So it was interesting to read this morning’s Wall Street Journal article criticizing a doctor’s perspective that CT scanning to detect early lung cancer might be dangerous when applied to the general population of at-risk smokers. People are aghast that this UCLA doctor took monies from the tobacco industry to testify in a court case about the pitfalls of such testing and applied those funds to an “educational fund” at UCLA.
In a dispute with broad implications for cancer treatment, patient advocates and congressional overseers are raising questions about the objectivity of a massive federal study that is supposed to determine whether annual CT scans of smokers' lungs can save lives.

The nine-year study, called the National Lung Screening Trial, is tracking 50,000 smokers at a cost of $200 million, and is funded by the National Cancer Institute, or NCI. Due to be finished in 2009, the study is expected to have a major impact on whether regular CT scans for smokers will become a standard of care -- and whether tobacco companies could be forced to pay for them. The 90 million current and former smokers in the U.S. are all potential candidates for such screening.

Since late last year, the Lung Cancer Alliance, a Washington, D.C., nonprofit that supports screening, has asserted in letters to the NCI and its parent, the National Institutes of Health, that two of the study's key researchers have conflicts of interest because they have accepted money from tobacco companies to be expert defense witnesses in lawsuits. The suits sought to force the companies to pay for annual CT screening.

The Alliance, which is funded by individual donations and corporate grants, including $100,000 from General Electric Co., a maker of CT scanners, also charged the study has design flaws that could bias its outcome against screening.
There are two powerful corporate interests in this debate. On one side, there is Big Tobacco, who doesn’t want to have to pay for all of these screening CT scans in smokers, and has paid a few influential doctors who understand the downside of screening tests to argue their case. On the other side, is Big Imaging Companies, backed by hospital and physician (mainly radiologists, but others too), who stand to gain handsomely with the zillions of tests soon to be performed if CT scans are better at detecting lung masses than conventional plain-film chest x-rays.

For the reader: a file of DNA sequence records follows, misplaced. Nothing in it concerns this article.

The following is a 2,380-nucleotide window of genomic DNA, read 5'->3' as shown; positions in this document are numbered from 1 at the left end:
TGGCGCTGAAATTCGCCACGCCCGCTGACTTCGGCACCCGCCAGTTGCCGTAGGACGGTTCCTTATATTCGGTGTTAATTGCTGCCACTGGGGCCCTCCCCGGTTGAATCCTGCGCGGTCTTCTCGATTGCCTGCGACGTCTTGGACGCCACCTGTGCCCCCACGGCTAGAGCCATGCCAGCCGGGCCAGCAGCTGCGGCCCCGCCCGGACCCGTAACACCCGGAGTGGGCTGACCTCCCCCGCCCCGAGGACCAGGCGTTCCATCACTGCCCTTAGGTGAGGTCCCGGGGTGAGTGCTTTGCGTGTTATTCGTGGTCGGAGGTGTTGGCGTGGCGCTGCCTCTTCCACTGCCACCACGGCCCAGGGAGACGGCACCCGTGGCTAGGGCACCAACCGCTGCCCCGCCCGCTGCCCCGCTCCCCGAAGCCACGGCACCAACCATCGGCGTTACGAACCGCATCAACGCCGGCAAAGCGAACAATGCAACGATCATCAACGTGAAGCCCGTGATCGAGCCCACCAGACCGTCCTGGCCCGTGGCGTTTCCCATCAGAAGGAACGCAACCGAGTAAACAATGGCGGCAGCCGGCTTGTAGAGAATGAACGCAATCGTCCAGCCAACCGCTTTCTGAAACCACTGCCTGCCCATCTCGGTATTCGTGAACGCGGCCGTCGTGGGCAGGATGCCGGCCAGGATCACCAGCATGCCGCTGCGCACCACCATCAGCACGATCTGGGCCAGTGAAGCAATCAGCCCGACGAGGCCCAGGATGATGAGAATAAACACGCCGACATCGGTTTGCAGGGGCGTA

In the middle, are the patients themselves, concerned that they might get cancer because of their genetic history or social predilection to smoke. It is the patients who will receive the seemingly innocuous scans and the invasive follow-up tests required if their scan is “positive.” What we don’t know is, does it matter to the patient’s longevity?

Now I think most doctors inherently feel that CT scans can detect smaller lung nodules compared to plain chest films.

But therein lays the problem. Once a small nodule is found, what happens? People have to know: do I have cancer? And the only definitive way to determine if they have cancer is tissue. “When tumor’s the rumor, tissue’s the issue, and cancer’s the answer – sometimes.” Certainly, positron-emission-CT scans (PET scans) can be helpful, but they are not conclusive. Tissue remains the issue.

And so, a slippery slope of additional surgical interventions (needle biopsies, bronchoscopies, mediastinoscopies, or even open thoracotomies) is required to establish if a nodule is benign or malignant. Each of these procedures has risks to the patient – some of those risks include death.

So when a sensitive, but non-specific test like a CT scan is applied to a broader population of patients, we’d better accept that, in some cases, there are untoward consequences as well as beneficial ones, and it’s the patients that deserve a controlled trial with appropriate follow-up to determine which screening test is in their best interest, irrespective of the corporate forces at play.


Update: More on the conflicts of interest on both sides of the debate can be found at the Wall Street Journal's Health Blog.

Sunday, October 07, 2007

Echocardiogram Contrast Agents to Get Black Box Warning

It seems the FDA is about to issue a block box warning on echocardiographic contrast agents:
A spokeswoman for the agency told the Health Blog that it “has been investigating reports of deaths and serious cardiopulmonary reactions.” The FDA will alert health-care professionals about the “serious risks” and “provide guidance regarding the safe use” of the drugs, she said. The warning could come later this week.

The contrast agents are used in a small fraction of echocardiograms, the FDA said. Doctors often turn to the drugs when ultrasound without them is inconclusive.

The principal drug at issue is Definity, made by Bristol-Myers Squibb. A second drug called Optison, from General Electric, is also expected to get the same labeling treatment. The drugs contain microscopic gas-filled spheres and are injected into the veins of patients to punch up the contrast of images for tough cases. After a few minutes the gas leaves the body.